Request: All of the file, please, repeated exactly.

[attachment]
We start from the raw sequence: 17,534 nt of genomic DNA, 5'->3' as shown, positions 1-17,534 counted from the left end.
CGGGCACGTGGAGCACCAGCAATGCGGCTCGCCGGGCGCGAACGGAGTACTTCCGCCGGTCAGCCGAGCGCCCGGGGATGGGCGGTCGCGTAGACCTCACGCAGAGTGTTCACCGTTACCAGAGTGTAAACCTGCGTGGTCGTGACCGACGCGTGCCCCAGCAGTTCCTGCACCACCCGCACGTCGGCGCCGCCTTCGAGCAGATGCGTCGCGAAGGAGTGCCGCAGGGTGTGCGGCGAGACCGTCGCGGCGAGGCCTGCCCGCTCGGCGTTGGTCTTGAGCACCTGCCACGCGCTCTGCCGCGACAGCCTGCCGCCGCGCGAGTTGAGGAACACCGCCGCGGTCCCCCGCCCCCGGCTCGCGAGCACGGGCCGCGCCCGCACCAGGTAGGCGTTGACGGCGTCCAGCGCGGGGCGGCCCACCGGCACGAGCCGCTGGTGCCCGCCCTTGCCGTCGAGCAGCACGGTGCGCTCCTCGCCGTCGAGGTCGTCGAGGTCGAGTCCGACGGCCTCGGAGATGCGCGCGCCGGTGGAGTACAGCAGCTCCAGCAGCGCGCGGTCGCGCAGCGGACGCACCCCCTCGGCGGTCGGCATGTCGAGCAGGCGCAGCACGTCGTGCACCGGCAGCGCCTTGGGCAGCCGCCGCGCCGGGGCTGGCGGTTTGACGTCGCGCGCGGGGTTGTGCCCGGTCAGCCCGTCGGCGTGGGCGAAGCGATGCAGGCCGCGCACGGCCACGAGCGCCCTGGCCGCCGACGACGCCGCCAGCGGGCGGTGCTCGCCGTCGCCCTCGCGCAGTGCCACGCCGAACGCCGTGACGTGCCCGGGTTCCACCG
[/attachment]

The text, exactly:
We start from the raw sequence: 17,534 nt of genomic DNA, 5'->3' as shown, positions 1-17,534 counted from the left end.
CGGGCACGTGGAGCACCAGCAATGCGGCTCGCCGGGCGCGAACGGAGTACTTCCGCCGGTCAGCCGAGCGCCCGGGGATGGGCGGTCGCGTAGACCTCACGCAGAGTGTTCACCGTTACCAGAGTGTAAACCTGCGTGGTCGTGACCGACGCGTGCCCCAGCAGTTCCTGCACCACCCGCACGTCGGCGCCGCCTTCGAGCAGATGCGTCGCGAAGGAGTGCCGCAGGGTGTGCGGCGAGACCGTCGCGGCGAGGCCTGCCCGCTCGGCGTTGGTCTTGAGCACCTGCCACGCGCTCTGCCGCGACAGCCTGCCGCCGCGCGAGTTGAGGAACACCGCCGCGGTCCCCCGCCCCCGGCTCGCGAGCACGGGCCGCGCCCGCACCAGGTAGGCGTTGACGGCGTCCAGCGCGGGGCGGCCCACCGGCACGAGCCGCTGGTGCCCGCCCTTGCCGTCGAGCAGCACGGTGCGCTCCTCGCCGTCGAGGTCGTCGAGGTCGAGTCCGACGGCCTCGGAGATGCGCGCGCCGGTGGAGTACAGCAGCTCCAGCAGCGCGCGGTCGCGCAGCGGACGCACCCCCTCGGCGGTCGGCATGTCGAGCAGGCGCAGCACGTCGTGCACCGGCAGCGCCTTGGGCAGCCGCCGCGCCGGGGCTGGCGGTTTGACGTCGCGCGCGGGGTTGTGCCCGGTCAGCCCGTCGGCGTGGGCGAAGCGATGCAGGCCGCGCACGGCCACGAGCGCCCTGGCCGCCGACGACGCCGCCAGCGGGCGGTGCTCGCCGTCGCCCTCGCGCAGTGCCACGCCGAACGCCGTGACGTGCCCGGGTTCCACCG